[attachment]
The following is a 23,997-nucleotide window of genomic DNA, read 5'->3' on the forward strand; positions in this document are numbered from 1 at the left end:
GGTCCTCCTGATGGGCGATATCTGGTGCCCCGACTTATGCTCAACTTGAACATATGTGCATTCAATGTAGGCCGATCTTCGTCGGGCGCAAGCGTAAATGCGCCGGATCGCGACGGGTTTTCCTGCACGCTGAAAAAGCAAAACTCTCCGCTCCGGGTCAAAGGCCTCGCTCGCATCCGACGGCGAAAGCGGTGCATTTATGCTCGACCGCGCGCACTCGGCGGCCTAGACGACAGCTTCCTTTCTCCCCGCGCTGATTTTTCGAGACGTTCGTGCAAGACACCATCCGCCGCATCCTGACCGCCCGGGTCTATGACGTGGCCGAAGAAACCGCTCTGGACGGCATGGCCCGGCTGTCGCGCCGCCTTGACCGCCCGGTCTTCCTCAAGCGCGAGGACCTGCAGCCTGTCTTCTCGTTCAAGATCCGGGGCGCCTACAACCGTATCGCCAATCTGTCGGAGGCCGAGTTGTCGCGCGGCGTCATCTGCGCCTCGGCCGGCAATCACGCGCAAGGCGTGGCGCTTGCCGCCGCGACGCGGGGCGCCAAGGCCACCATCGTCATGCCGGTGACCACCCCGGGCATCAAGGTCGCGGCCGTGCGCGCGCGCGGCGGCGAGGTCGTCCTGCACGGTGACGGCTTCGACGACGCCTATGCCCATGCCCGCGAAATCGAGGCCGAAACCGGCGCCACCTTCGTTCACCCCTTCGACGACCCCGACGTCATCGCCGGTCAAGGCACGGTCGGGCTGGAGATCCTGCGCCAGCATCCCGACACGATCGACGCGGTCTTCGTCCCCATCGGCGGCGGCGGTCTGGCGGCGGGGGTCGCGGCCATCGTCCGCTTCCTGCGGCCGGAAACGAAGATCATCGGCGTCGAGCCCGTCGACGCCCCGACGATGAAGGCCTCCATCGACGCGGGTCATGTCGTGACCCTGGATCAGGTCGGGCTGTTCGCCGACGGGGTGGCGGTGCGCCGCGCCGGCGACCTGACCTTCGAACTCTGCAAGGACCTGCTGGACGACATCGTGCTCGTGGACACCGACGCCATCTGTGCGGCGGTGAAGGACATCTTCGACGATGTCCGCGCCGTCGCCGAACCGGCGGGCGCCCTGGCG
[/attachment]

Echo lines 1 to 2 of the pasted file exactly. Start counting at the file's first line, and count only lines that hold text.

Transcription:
The following is a 23,997-nucleotide window of genomic DNA, read 5'->3' on the forward strand; positions in this document are numbered from 1 at the left end:
GGTCCTCCTGATGGGCGATATCTGGTGCCCCGACTTATGCTCAACTTGAACATATGTGCATTCAATGTAGGCCGATCTTCGTCGGGCGCAAGCGTAAATGCGCCGGATCGCGACGGGTTTTCCTGCACGCTGAAAAAGCAAAACTCTCCGCTCCGGGTCAAAGGCCTCGCTCGCATCCGACGGCGAAAGCGGTGCATTTATGCTCGACCGCGCGCACTCGGCGGCCTAGACGACAGCTTCCTTTCTCCCCGCGCTGATTTTTCGAGACGTTCGTGCAAGACACCATCCGCCGCATCCTGACCGCCCGGGTCTATGACGTGGCCGAAGAAACCGCTCTGGACGGCATGGCCCGGCTGTCGCGCCGCCTTGACCGCCCGGTCTTCCTCAAGCGCGAGGACCTGCAGCCTGTCTTCTCGTTCAAGATCCGGGGCGCCTACAACCGTATCGCCAATCTGTCGGAGGCCGAGTTGTCGCGCGGCGTCATCTGCGCCTCGGCCGGCAATCACGCGCAAGGCGTGGCGCTTGCCGCCGCGACGCGGGGCGCCAAGGCCACCATCGTCATGCCGGTGACCACCCCGGGCATCAAGGTCGCGGCCGTGCGCGCGCGCGGCGGCGAGGTCGTCCTGCACGGTGACGGCTTCGACGACGCCTATGCCCATGCCCGCGAAATCGAGGCCGAAACCGGCGCCACCTTCGTTCACCCCTTCGACGACCCCGACGTCATCGCCGGTCAAGGCACGGTCGGGCTGGAGATCCTGCGCCAGCATCCCGACACGATCGACGCGGTCTTCGTCCCCATCGGCGGCGGCGGTCTGGCGGCGGGGGTCGCGGCCATCGTCCGCTTCCTGCGGCCGGAAACGAAGATCATCGGCGTCGAGCCCGTCGACGCCCCGACGATGAAGGCCTCCATCGACGCGGGTCATGTCGTGACCCTGGATCAGGTCGGGCTGTTCGCCGACGGGGTGGCGGTGCGCCGCGCCGGCGACCTGACCTTCGAACTCTGCAAGGACCTGCTGGACGACATCGTGCTCGTGGACACCGACGCCATCTGTGCGGCGGTGAAGGACATCTTCGACGATGTCCGCGCCGTCGCCGAACCGGCGGGCGCCCTGGCG